With harvest season upon us, it's important that corn producers know all of their marketing options, especially considering the current volatility of the market.

The most common and popular way for corn producers to protect favorable prices is to forward contract with a grain elevator or a mill or with someone who will protect them from market risk, says Lewis Campbell, a corn marketer with South Carolina-based Palmetto Grain Brokerage.

“The good thing about forward contracting is that it protects you. If you book corn at $4 and it drops to $3, you'll be paid $4 per bushel. It also gives you a place to ship your bushels,” he says.

From a grain broker's perspective, this year's harvest is worrisome, he says. “If we harvest all of these corn acres, much of it will be corn that people haven't grown in 10 years. They don't have a combine, dryer or trucks. You're starting to see a lot of the big feed mills that are full — they may not buy any more corn. They might come back later and buy some, but it might be at a lot lower basis level,” says Campbell.

“From a market standpoint — in the long term — I feel like prices could be friendly this summer. But from a harvest standpoint, I'm worried about where it all will go. If you haven't booked anything to go anywhere out of the field and you know you'll have to, you might want to start looking because a lot of places are starting to fill up,” he says.

The downside to forward contracting is that if the market goes up, you're priced out, he says. In addition, you're tied to shipping to a specific home. “If the home you're going to has trucks backed up for 6 miles, and it takes 10 hours to unload, that's not a good scenario for being able to harvest your corn in a timely manner.

“And if you have a bad crop year, you are responsible for filling that contract. If you priced it at $4 and it goes to $6, they still want their $4 corn. They want you to cover the contract,” says Campbell.

The second method of protecting prices — and it's probably the producer's least favorite method, he says — is hedging in the futures market. “You pay a margin call, but there are a lot of pros to hedging. Many of these mills are buying hand-to-mouth. A lot of them are saying they'll put it on basis for you, but they won't price it — they'll price it whenever they want to. If you put corn on basis today at $4, we make a good crop, and the mill decides to price it in August at $2.75, you're at $2.75. That's a risk.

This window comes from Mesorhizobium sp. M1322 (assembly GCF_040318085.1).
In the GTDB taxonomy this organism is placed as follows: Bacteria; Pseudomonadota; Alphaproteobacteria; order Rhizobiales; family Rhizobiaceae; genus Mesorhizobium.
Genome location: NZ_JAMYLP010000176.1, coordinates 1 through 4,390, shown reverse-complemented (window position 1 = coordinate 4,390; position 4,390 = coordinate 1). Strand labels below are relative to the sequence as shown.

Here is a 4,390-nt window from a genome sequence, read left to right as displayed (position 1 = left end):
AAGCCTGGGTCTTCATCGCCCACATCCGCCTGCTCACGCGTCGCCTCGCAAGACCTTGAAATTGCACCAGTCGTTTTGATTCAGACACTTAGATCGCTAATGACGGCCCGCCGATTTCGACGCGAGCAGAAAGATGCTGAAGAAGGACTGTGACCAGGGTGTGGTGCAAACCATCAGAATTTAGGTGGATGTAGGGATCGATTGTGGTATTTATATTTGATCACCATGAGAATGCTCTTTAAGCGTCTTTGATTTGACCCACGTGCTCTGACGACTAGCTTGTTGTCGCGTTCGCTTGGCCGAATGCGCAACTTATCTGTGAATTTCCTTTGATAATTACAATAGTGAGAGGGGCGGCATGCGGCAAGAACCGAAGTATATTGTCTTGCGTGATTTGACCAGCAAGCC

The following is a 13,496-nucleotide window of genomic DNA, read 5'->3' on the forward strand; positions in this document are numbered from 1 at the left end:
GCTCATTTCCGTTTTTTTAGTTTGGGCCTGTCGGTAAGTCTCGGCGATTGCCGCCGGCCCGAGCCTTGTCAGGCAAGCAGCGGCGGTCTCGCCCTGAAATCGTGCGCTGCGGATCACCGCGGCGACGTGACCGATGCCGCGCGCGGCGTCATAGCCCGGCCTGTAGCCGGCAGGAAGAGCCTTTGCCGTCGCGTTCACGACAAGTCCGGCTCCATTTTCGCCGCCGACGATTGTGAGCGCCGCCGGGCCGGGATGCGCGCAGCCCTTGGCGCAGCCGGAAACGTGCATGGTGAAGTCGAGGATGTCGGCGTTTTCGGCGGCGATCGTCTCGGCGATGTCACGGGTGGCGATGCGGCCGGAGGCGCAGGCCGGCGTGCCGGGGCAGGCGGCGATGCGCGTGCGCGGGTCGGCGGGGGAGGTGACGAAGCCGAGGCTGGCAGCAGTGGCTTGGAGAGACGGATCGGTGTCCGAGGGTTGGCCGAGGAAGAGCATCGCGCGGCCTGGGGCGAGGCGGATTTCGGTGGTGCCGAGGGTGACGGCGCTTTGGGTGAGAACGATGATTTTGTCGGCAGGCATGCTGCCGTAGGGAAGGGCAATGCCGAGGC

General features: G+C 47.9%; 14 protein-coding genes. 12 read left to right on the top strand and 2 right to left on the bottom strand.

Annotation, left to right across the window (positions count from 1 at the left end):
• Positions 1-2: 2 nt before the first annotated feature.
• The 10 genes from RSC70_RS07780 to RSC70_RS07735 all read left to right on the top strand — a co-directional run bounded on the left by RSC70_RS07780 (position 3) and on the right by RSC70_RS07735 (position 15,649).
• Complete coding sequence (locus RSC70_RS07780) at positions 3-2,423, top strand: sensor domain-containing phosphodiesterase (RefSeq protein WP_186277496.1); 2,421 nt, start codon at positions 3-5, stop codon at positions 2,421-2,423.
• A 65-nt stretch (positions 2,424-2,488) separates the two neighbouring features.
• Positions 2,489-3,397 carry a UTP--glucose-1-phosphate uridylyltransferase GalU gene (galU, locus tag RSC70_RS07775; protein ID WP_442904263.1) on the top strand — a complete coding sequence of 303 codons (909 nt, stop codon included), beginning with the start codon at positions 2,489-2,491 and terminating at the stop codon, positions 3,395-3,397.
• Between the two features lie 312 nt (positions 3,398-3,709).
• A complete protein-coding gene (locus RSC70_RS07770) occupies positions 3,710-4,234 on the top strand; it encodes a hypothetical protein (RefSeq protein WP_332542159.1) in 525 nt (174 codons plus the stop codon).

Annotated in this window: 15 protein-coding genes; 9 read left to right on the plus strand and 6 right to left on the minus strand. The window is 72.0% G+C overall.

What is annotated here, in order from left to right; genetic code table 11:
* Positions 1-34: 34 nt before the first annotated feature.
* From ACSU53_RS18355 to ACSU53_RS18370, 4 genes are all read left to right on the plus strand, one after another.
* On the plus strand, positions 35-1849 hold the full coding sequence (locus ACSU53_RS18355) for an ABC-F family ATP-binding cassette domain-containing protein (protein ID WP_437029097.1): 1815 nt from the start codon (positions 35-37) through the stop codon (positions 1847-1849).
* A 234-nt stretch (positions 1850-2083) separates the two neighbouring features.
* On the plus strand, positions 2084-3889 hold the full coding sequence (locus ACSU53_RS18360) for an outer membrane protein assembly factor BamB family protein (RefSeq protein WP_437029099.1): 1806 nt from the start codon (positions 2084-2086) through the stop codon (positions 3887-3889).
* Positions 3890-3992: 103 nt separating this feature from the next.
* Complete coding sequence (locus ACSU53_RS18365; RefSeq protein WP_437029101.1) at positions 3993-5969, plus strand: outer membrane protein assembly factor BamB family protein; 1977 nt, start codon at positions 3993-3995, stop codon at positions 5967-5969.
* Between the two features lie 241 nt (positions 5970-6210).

“Hedging gives you the ability to price corn whenever you want from 10:30 a.m. until 2:15 p.m. — it even trades overnight. These days, you can price corn almost 24 hours per day. If you have corn somewhere, and you want to hedge it yourself, and the buyer says he won't price it, that's fine. You can price it yourself. You could sit down today with your banker and hedge corn at over $3.50 per bushel for over three years, if that's want you want to do, and if you're comfortable with that considering your budgets.”

Hedging also leaves open shipment options, says Campbell. “That's a good and a bad thing. It doesn't tie you down to shipping to one specific home. It gives you time to look at the markets and decide if you want to take your corn to the elevator or if you want to truck it 50 miles to the nearest mill at a better price.”

You also can get out of hedges at anytime, he says. If you put a hedge on and something changes in the market, or you decide to get out, you can lift them at any time.

“The major downside is the margin calls. If you put on a hedge, you're going to pay margins. We encourage our customers to have futures accounts. If you're going to have one, we encourage you to get with your banker and set up an entirely separate credit line for it. Corn has gone up substantially, and that eats into your operating money or extra cash quickly. A separate credit line takes the emotion out of it. And with prices being where they are, it's very easy to become tied up in the emotion of the market.”

The only thing you have to worry about when hedging with a separate credit line is that it'll cost you the interest on your money, which could add up if it goes over a long period of time and if it goes up a lot,” says Campbell.

If you do hedge, he says, there's the potential that the basis will go down. “I always tell producers that they can manage their basis in corn at being 10 to 15 cents per bushel to the bad side. But you can't handle corn going from $4 down to $2.50 and you haven't done anything because the mill or the elevator wouldn't price it, and all of the risk is on you as a producer to go out there and do something.”

Options, says Campbell, can be difficult to understand. “It's like insurance on your truck. You pay $1,000 per year to an insurance company. But if you ride around for a year and don't have an accident, they don't send the premium back to you. If you do have an accident, you're glad you have insurance to pay for it.